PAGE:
Irradiances, on the 1st floor, in galleries 5, 6 and 7, presents works by: Matthew Barney, Mark Bradford, Christian Boltanski, Trisha Donnelly, Dan Flavin, Jacqueline Humphries, Pierre Huyghe, Yves Klein, James Lee Byars, François Morellet, Sigmar Polke, Gerhard Richter, Shimabuku and Anicka Yi.
The title “Irradiances” refers to the light beam of Dan Flavin and brings together works in a variety of media: paintings, sculptures, videos, installations. Each work is about man’s continuous dialogue with nature, exploring how different materials and their metamorphoses can create a cosmic landscape.
Dan Flavin’s Untitled, one of his first fluorescent tube creations, exudes a force from within that gives the sculpture a unique quality.
Whilst the dazzling colours are rigorously structured in Lilak (1982) by Gerhard Richter, the two works in his Flow (2013) series refers to the flow of paint spread by the artist’s hand and tamed by a glass panel placed on the surface acting as a mirror.
Sigmar Polke adopts a secretly alchemical approach in his work Nachtkappe I (1986), born from a unique blend of paint, indigo juice and alcohol varnish.
Water Cast 6 (2015) by Matthew Barney presents the explosive result of mixing molten bronze with water, which produces a set of abstract organic forms reminiscent of the subtleties of fine jewellery.
Pierre Huyghe’s aquarium, entitled Cambrian explosion 10 (2014), echoes the eponymous event which marked the appearance of large animal species between 530 and 542 million years ago. The work takes the form of an autonomously evolving ecosystem.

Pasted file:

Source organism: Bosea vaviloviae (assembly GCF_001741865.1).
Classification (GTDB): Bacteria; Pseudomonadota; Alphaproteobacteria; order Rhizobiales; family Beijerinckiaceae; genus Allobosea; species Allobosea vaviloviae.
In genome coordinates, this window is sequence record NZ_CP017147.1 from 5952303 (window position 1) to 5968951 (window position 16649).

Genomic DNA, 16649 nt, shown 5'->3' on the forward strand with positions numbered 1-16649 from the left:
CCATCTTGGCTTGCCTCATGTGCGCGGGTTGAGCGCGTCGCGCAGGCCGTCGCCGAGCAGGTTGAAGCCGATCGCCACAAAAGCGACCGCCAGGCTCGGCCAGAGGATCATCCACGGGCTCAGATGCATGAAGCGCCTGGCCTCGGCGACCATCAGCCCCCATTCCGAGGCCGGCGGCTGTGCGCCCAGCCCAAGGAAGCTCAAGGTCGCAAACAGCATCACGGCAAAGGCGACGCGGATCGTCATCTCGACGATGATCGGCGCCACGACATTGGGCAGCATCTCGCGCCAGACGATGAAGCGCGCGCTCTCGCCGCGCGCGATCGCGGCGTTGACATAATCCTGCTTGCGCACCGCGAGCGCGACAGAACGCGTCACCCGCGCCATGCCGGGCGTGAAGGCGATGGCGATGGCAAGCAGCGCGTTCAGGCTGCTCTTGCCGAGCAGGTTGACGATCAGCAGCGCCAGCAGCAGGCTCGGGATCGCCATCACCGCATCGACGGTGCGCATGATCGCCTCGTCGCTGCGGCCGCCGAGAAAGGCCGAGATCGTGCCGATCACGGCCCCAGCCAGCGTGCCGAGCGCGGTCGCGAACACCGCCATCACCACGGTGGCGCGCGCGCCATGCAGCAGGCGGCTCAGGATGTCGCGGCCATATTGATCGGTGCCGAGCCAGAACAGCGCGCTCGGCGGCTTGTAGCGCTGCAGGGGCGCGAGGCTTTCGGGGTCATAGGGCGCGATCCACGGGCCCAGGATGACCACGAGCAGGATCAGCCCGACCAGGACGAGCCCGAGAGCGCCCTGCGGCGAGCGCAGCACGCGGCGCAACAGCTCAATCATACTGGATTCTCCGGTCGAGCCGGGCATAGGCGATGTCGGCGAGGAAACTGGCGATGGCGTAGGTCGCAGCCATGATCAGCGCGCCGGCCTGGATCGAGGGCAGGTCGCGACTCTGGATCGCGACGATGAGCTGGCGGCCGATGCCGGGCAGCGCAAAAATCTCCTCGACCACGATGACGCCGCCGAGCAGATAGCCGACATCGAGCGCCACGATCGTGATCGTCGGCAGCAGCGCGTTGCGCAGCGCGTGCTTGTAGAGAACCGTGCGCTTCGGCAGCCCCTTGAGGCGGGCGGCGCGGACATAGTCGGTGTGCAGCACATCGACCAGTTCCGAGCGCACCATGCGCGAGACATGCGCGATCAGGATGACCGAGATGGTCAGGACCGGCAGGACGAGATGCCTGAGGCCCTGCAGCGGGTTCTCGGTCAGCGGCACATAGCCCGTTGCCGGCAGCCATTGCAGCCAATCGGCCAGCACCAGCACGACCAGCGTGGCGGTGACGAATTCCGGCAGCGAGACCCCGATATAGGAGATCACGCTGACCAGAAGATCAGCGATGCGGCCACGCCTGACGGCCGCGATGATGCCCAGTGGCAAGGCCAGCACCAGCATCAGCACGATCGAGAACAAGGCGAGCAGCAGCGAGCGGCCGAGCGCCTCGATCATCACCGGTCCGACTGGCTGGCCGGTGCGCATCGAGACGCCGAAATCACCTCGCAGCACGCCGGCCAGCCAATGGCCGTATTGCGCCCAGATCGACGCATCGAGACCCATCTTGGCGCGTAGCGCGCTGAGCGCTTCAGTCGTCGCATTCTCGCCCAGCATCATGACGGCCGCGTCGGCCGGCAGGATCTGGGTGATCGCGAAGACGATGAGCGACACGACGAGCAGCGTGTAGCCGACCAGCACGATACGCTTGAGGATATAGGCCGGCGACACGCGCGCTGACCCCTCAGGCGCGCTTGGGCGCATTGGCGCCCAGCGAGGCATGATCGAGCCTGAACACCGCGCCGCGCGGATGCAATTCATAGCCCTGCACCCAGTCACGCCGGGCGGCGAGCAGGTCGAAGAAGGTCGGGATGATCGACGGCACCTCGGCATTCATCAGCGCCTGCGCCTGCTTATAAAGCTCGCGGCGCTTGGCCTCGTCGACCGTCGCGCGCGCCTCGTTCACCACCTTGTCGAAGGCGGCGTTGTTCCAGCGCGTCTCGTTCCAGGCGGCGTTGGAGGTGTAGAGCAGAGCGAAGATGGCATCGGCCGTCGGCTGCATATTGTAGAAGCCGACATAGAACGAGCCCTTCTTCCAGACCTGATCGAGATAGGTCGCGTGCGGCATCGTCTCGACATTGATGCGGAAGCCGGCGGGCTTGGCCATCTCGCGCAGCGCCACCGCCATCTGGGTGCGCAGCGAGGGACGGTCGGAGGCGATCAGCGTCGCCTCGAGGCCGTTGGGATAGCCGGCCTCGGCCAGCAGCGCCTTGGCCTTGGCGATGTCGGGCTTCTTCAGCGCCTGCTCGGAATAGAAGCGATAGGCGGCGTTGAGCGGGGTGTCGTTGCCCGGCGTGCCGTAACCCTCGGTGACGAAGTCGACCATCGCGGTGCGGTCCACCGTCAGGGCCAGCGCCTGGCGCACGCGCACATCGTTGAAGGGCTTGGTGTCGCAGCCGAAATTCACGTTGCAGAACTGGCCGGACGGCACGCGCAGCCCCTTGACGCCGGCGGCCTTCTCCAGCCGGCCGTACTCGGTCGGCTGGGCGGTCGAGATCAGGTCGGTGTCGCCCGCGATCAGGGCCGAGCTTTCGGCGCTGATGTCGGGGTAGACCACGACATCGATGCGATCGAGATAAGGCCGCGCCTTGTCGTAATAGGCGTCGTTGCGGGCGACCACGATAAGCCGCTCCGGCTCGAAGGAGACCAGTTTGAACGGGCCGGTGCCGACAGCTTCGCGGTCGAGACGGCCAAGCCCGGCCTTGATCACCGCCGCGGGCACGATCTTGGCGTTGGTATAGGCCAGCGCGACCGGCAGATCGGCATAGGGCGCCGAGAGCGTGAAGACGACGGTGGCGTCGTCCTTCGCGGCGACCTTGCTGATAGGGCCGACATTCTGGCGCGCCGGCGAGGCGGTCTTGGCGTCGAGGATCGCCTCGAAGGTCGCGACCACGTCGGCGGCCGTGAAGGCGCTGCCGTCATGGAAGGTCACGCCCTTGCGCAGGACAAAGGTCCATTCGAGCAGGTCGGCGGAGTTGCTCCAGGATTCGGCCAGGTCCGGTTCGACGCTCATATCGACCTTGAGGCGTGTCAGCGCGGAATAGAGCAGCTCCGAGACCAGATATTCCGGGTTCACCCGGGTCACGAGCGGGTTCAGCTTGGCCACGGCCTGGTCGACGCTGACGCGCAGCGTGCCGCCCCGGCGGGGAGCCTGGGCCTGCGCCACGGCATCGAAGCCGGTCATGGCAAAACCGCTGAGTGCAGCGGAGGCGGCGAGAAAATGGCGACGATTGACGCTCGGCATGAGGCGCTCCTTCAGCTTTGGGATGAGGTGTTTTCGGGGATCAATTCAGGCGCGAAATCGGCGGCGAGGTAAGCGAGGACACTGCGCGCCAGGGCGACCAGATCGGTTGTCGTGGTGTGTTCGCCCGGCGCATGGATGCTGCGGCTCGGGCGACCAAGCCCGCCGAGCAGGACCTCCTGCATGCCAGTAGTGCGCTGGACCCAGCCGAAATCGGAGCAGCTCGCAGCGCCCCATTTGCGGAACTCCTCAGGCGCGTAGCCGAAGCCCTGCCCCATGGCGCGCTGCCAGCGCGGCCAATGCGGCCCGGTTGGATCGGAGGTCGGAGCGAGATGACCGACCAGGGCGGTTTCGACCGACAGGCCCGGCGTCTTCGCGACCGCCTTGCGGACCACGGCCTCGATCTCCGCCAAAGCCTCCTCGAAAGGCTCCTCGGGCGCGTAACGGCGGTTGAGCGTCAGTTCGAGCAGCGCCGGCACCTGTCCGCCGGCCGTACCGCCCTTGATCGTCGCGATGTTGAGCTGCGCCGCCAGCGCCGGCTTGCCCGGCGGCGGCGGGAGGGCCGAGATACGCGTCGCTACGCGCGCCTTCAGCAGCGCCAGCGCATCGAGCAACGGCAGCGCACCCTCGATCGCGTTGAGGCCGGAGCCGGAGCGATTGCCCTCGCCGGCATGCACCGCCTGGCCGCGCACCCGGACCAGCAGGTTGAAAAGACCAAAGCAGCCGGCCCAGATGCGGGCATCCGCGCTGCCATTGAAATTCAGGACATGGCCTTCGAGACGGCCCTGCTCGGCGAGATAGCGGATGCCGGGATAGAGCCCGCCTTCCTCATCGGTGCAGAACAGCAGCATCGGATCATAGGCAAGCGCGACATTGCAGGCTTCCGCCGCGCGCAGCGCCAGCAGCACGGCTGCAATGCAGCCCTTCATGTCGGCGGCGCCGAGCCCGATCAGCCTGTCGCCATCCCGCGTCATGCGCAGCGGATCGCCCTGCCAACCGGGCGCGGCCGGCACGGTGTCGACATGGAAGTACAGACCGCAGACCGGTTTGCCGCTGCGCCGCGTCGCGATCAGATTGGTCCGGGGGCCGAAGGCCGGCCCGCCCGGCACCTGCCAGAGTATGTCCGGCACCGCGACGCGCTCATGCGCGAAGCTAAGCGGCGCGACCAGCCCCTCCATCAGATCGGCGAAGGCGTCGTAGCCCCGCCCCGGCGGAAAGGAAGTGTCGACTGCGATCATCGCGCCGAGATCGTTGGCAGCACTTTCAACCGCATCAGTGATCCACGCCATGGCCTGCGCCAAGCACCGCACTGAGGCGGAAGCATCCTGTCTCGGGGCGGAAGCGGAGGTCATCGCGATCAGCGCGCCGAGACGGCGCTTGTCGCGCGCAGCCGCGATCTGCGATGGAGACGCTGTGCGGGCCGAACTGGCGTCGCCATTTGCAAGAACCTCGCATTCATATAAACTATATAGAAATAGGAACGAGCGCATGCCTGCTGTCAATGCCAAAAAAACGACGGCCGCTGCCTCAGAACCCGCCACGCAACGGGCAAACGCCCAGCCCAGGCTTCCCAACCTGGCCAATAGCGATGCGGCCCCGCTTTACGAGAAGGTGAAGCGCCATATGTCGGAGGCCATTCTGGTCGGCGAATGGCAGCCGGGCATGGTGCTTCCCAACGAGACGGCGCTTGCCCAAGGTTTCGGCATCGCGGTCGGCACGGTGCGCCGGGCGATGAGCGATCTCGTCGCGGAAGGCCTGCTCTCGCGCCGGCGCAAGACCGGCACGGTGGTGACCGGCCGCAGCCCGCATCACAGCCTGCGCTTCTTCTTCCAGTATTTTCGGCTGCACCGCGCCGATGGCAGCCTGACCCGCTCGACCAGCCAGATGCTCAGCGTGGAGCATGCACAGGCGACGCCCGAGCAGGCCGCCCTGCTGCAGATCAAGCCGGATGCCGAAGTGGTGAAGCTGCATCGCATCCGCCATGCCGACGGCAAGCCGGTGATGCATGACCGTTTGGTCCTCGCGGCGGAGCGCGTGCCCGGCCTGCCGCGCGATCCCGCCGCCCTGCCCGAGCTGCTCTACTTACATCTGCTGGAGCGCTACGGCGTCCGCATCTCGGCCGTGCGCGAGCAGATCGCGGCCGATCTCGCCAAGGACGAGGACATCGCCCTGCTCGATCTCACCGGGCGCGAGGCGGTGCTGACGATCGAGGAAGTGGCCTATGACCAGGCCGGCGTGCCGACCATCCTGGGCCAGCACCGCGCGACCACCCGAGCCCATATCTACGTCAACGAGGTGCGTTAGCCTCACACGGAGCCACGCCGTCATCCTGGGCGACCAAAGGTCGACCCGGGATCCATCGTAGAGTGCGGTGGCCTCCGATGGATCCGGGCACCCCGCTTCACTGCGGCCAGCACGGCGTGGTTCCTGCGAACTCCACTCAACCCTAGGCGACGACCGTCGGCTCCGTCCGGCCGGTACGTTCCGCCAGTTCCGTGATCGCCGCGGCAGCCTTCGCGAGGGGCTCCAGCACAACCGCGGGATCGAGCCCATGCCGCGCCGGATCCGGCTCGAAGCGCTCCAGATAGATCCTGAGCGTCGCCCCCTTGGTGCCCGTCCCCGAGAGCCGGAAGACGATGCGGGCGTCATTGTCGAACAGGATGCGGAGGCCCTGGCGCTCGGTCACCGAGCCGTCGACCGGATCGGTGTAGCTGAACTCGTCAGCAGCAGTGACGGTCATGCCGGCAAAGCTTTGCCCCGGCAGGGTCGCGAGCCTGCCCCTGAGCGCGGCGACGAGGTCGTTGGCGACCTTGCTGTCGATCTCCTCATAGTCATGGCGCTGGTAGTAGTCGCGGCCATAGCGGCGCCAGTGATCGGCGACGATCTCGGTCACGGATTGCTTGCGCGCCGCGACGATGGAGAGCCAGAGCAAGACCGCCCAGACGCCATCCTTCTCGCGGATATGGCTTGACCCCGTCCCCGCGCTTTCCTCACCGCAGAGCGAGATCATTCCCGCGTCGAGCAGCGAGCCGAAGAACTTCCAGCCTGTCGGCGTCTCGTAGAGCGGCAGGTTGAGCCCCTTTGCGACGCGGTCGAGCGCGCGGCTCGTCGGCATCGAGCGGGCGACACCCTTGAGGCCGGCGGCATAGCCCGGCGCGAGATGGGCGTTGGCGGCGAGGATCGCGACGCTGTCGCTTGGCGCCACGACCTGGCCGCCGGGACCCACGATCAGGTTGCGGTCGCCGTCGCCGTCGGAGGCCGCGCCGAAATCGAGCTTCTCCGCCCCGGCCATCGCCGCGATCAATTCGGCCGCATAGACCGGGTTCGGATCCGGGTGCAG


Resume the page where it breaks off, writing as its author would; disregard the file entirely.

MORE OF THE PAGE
Yves Klein’s monochrome IKB81 (1957) instantly conveys a “zone of pictorial sensitivity”, while the sponge works RE46 (1960) and SE231 (1960) see living matter saturated with the same blue pigment.
Reports of the Rain by Mark Bradford (2014) unites collage and painting in a highly musical lyrical vein.
Echoing Polke’s approach, Jacqueline Humphries uses an industrial silver lacquer mixed with oil paint in the work Untitled (2007) from the “Silver Paintings” series.
The vertical projection by Trisha Donnelly, Untitled (2014), creates a mysterious opening in a skyscape of moving clouds.
In the sculptures, Halo (1985) and Is (1989), James Lee Byars combines two mineral materials, copper and marble, with the extreme refinement of gold, in search of a perfect form.
In Gallery 6, L’Avalanche by François Morellet (2006) mixes together order and chaos.
Anicka Yi’s 3D video, The Flavor Genome (2016) (co-acquired with the Guggenheim Museum, New York), develops a fictional documentary depicting the search for an aroma in the Amazonian rainforest.
In Untitled (2008) by Trisha Donnelly, a magnetic wave springs from the heart of a perfectly-contoured rose.
In the Observatory, Shimabuku’s video The Snow Monkeys of Texas – Do snow monkeys remember snow mountains? (2016) questions the memory and capacity of adaptation of living species to their environment.
Standing apart in gallery 7, Animitas (2014) by Christian Boltanski consists of a real-time film using a single static shot in the Atacama Desert in Chile and a bed of flowers. The original installation consists of eight hundred small Japanese bells whose ringing evokes “the music of the stars and the voice of floating souls”. For the occasion, he adds a finishing touch to this presentation with a luminous sign composed of light bulbs that form the word “After”.
Here, infinitely …, on the ground floor, in gallery 4, presents works by Cyprien Gaillard, Wilhelm Sasnal and Adrián Villar Rojas.
By way of reworking iconic works from the history of art, these three artists reflect on man’s domination throughout history as well as on his potential demise.